It feels as if we live in extraordinary times but pandemics and plagues were once commonplace, carving a deadly swathe through the population and influencing the course of history for those who remained.
At school we probably learned about the pandemics most devastating to Europe’s population; the Black Death (1347/8), the Great Plague (1665) and Spanish Influenza (1918) but for most of our past infectious diseases came and went annually. Sometimes they were indiscriminately destructive; other times they took the weak, the old and the young. Regardless they were an ever-present threat respecting neither status or situation.
The Coronavirus emergency has reminded me of a remarkable find made in the Somerset village where I live that gives a glimpse of the effects of a London plague on the lives of a local couple; Francis Crich and Mary Hurde. In the 1990s some fragments of ancient paper were found tucked behind the skirting board in an old farmhouse. To the builder who found them they appeared to be written in a foreign language and might well have been discarded. However, they proved to be a remarkable survival from 1592, late in Elizabeth l’s reign, and have come to be known as the Kingsdon Plague letters.
To set the letters in their 16th Century context this was just four years after the defeat of the Spanish Armada when the foundations of London’s future as a global trading capital were being laid and the New World was being opened up by the great Devon explorers: Raleigh, Drake, Grenville and Gilbert. The greatest threats to England at the time were invasion from Catholic Europe (the Armada was not the last invasion to be planned by England’s enemies) the uncertainty of who would succeed the ageing Queen and the ravages of disease and poor harvests.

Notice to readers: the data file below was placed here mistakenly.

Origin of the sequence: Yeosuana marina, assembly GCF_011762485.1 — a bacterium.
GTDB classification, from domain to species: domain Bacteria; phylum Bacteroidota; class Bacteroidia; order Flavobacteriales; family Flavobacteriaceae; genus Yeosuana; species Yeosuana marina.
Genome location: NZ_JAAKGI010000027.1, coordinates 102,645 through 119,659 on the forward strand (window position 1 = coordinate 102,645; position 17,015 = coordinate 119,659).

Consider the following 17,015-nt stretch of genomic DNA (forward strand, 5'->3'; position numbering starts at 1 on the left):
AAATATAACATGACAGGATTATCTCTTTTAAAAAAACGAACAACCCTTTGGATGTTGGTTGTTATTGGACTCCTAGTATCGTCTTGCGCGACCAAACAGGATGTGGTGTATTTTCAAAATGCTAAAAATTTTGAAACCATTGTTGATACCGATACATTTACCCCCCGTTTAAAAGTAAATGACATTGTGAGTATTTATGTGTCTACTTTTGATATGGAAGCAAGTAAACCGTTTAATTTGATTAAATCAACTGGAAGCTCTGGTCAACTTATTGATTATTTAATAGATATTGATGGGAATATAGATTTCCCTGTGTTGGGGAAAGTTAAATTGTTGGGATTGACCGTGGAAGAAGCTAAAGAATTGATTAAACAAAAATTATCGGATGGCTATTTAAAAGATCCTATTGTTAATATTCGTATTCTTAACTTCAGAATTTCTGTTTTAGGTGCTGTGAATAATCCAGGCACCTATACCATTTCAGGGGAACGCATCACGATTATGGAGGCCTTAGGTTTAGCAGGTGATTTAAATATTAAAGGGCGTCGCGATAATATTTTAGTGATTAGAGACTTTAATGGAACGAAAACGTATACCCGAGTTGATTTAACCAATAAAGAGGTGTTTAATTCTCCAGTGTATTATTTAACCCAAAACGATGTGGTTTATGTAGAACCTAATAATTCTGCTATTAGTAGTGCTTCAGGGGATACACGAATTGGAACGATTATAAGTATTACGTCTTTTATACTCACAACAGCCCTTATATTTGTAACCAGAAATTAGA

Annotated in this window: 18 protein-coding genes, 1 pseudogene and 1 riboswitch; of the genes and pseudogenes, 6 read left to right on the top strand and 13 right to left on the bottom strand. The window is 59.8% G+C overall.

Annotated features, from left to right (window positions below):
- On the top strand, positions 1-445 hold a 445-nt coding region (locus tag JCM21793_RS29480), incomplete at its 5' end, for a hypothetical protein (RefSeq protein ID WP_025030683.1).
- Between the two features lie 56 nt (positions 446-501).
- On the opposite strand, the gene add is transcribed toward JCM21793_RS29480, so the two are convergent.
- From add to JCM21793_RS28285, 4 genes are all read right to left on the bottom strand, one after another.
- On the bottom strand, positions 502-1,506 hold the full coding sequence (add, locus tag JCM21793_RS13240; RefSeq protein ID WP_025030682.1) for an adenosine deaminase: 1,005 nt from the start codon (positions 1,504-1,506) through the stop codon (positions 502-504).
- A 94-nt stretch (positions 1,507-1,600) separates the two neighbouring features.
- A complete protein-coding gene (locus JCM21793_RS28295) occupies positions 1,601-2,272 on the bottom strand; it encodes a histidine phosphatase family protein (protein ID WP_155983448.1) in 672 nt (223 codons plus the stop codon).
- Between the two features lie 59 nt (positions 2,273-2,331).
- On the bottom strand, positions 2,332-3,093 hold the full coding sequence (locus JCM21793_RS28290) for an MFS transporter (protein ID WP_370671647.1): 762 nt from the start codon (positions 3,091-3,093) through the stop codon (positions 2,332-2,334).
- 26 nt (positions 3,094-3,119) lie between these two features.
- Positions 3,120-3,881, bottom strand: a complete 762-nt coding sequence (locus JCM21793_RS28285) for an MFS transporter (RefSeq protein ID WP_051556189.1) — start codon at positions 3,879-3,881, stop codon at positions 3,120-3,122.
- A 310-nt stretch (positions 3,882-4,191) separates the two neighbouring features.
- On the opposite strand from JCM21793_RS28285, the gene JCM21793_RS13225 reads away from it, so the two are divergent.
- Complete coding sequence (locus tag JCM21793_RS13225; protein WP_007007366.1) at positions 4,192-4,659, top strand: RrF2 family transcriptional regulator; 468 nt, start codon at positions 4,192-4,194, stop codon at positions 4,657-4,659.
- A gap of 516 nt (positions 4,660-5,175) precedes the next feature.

Two fragments of paper were found. The first is a London Plague Bill for the week of September 14-21 with a note on the back to a man called Crich from his friend William Rixton writing from London during one of the worst outbreaks of plague in the 16th Century. Rixton’s note gives additional details about the week’s deaths that have enabled historians to date the bill to 1592.
Prior to the major plague of 1603 when the bills began to be printed, there are only three other original London Plague Bills known to exist making this one of the most important disease records before the Great Plague of 1665. I would have liked to include a photograph of the letters with this blog but with Somerset Archives on lockdown, their workers safely distancing at home through 2020’s pandemic this is impossible for now. The photograph below shows a Mortality Bill, held by the Welcome Foundation, from the Great Plague of 1665; an equivalent of the 1592 Bill for this later outbreak. The number of deaths due to plague is awe inspiring but some of the other causes of mortality also give pause for thought.
London Plague Bills were a list of deaths for the City of London recorded each week at the Parish Clerk’s Hall on Thames Street and collated annually. The names of the 109 parishes of the 26 wards of the City (statistics for a wider area were included after 1603) are wonderfully evocative of the City’s medieval layout. St Botolph, Aldersgate; St Giles Cripplegate and St James Garlickhithe were amongst the 35 ‘infeckted’ parishes that week in September 1592. In his note Rixton to Crich totals up the deaths on the Bill stating that of the 377 deaths on the Bill, 183 were due to plague and commenting:
‘The (law) term is proclaimed to begin the 27th of October. We have small doings by reason of the sickness. Yet I thank God it is no nearer unto us than the alleys as yet: there died two children more out of the other alleys this week.’